Eric Bibb’s new album is both a tribute to Dr. Martin Luther King, Jr.’s “I Have a Dream” speech, and a homage to the original “blues people,” the Afro-American creators of a style celebrated today as part of the common heritage of mankind.
“Blues People” is an album voluntarily bare, haunted by the spirit of the blues. Many good friends managed to join the recording sessions and brought their own contributions. They include The Blind Boys Of Alabama, Taj Mahal, J.J. Milteau, Popa Chubby, Ruthie Foster, Harrison Kennedy, Leyla McCalla, André De Lange and Guy Davis.
A live tour called “We Have a Dream” dedicated to Martin Luther King and featuring Harrison Kennedy and Ruthie Foster alongside Eric Bibb will take place in Germany, Austria and Switzerland next November in order to introduce this new album. The Blind Boys Of Alabama, Taj Mahal, J.J. Milteau, Popa Chubby, Ruthie Foster, Harrison Kennedy, Leyla McCalla, Guy Davis and André De Lange.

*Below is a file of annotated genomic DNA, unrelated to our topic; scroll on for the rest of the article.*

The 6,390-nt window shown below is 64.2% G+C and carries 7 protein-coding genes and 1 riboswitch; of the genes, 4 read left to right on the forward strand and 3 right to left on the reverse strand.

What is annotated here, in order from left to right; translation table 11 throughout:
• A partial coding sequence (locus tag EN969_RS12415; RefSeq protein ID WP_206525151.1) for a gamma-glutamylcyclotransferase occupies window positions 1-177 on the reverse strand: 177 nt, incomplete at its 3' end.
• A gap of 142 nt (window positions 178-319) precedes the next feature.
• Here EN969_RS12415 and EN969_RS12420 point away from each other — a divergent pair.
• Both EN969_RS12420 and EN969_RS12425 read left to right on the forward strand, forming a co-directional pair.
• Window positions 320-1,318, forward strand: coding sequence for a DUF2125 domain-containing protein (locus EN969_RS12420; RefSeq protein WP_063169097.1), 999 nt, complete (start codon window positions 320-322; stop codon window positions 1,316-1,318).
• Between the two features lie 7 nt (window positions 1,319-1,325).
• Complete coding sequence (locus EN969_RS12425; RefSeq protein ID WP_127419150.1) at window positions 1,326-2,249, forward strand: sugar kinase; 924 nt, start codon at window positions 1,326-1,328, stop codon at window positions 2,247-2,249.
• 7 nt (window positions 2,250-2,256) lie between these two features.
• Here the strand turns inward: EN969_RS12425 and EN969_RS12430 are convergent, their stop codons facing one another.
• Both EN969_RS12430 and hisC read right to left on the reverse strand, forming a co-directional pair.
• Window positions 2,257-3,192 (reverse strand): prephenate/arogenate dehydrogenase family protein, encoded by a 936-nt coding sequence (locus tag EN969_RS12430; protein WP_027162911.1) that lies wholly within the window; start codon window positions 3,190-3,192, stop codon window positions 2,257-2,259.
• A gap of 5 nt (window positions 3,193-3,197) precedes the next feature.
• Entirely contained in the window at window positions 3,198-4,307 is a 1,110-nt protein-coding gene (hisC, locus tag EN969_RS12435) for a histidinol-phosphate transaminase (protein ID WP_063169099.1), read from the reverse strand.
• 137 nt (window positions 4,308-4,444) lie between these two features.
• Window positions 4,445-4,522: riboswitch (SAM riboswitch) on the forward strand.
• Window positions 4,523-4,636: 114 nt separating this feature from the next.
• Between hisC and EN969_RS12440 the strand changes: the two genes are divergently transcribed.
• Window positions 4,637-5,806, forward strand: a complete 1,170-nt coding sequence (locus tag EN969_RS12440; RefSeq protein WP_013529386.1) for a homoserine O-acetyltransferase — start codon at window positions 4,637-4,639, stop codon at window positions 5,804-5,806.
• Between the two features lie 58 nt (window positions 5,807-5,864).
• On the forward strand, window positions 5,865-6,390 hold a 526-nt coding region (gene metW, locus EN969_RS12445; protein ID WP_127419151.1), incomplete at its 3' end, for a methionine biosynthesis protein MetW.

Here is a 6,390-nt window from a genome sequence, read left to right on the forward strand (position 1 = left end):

Here are the words Eric Bibb uses to introduce himself his new album : In the introduction to his classic book, “Blues People”, Amiri Baraka (who published it as LeRoi Jones) wrote:
“The path the slave took to ‘citizenship’ is what I want to look at.”
That same path is the inspiration for this album called BLUES PEOPLE. This record is also a tribute to the tribe of blues troubadours that I’m grateful to be a member of – featuring the talents of several friends and heroes of mine. We, who traverse the highways and skyways of the planet playing the music we know of as blues, are a rainbow tribe. We hail from many lands and cultures, making the language of the blues are own.
Rising out of the fields of the southern United States, blues is now a universal treasure, cherished the world over. My intention with thesesongsistofocuson someof the historyof African Americans, theoriginal blues people, as a reminder of who and where the music comes from.
Dr. Martin Luther King is one of my greatest heroes. The Civil Rights movement that he is synonymous with is referred to in several songs on this album. I hope these songs will remind us that Dr. King’s dream is still a work in progress – we are still not home. May the New Year bring us closer to living that dream.